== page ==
Diabetes in America
According to the American Diabetes Association, 25.8 million Americans or 8.3% of the total population have Diabetes. We have all been impacted by this disease. If you do not suffer from Diabetes, you almost certainly have friends or family who do. The importance of a yearly eye exam cannot be stressed enough as diabetics are at a higher risk for eye disease, and these conditions will frequently not present any noticeable symptoms until they have become more advanced. Early detection is key.
Vision Problems of Diabetics
- Glaucoma: Diabetics are 40% more likely to have glaucoma, and the risk increases with age. Glaucoma is when pressure builds in the eyes causing the blood vessels to constrict which limits the amount of blood that is being carried to the retina. This is a treatable condition, but left unchecked can lead to permanent vision loss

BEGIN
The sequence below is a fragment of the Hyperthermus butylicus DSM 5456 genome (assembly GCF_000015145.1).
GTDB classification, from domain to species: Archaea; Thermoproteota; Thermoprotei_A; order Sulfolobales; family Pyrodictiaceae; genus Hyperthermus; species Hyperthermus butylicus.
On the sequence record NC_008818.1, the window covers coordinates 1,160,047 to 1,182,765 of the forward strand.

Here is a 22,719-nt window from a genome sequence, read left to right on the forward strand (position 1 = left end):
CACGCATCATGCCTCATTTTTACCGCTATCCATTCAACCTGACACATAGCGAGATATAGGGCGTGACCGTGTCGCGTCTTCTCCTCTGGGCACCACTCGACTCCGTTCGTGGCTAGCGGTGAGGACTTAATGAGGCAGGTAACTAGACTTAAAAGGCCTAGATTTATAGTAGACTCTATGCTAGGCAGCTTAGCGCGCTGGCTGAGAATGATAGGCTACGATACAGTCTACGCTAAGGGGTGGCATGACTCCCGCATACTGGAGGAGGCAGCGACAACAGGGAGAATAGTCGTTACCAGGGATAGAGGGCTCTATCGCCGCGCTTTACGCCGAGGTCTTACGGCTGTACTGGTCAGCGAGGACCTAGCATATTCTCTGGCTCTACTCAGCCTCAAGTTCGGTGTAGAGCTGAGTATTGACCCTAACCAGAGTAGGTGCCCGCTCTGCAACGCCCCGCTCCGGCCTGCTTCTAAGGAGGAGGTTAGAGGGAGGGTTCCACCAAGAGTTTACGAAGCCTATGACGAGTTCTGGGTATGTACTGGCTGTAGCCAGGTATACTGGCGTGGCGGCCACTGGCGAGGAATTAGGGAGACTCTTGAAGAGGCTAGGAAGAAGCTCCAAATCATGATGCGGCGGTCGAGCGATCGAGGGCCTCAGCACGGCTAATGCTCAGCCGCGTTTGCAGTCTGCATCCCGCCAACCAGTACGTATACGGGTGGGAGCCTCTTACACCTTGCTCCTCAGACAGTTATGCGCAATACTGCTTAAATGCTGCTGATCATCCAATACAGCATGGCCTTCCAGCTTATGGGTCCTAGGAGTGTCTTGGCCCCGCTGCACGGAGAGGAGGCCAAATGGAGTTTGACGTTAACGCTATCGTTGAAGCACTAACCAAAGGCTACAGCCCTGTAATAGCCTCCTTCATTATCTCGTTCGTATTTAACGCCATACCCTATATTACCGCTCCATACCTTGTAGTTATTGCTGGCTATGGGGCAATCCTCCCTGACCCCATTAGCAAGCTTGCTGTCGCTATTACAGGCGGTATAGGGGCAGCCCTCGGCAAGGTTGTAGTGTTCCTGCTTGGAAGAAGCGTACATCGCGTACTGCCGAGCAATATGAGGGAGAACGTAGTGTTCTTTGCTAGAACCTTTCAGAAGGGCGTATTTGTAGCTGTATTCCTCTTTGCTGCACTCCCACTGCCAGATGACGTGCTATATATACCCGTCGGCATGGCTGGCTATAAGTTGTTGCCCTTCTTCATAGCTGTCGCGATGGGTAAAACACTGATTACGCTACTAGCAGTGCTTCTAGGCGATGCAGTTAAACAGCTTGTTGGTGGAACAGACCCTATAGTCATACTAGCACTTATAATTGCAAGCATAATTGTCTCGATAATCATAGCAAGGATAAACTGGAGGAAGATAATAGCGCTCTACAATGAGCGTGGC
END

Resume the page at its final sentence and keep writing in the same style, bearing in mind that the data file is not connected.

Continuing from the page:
- Cataracts: Diabetics are 60% more likely to suffer from Cataracts. They also tend to develop cataracts at a younger age, and unfortunately the disease may progress faster. Cataracts are characterized by clouding on the eye’s lens which blocks vision.
- Diabetic Retinopathy: This is a catch-all term for retinal disorders caused by Diabetes. Diabetic Retinopathy is the leading cause of blindness in American adults ages 20-74.
What can you do to minimize your risk?
- Yearly eye exams are essential. Dilating the eyes to view the entire retina will show if there are conditions that need to be treated.
- Keep your blood sugars stable
- Keep your blood pressure low and stable
- Don’t smoke
- Don’t ignore blurry vision
- Eat a diet rich in nutrients that benefit your vision
(For more information on eye nutrition see the following blog posts)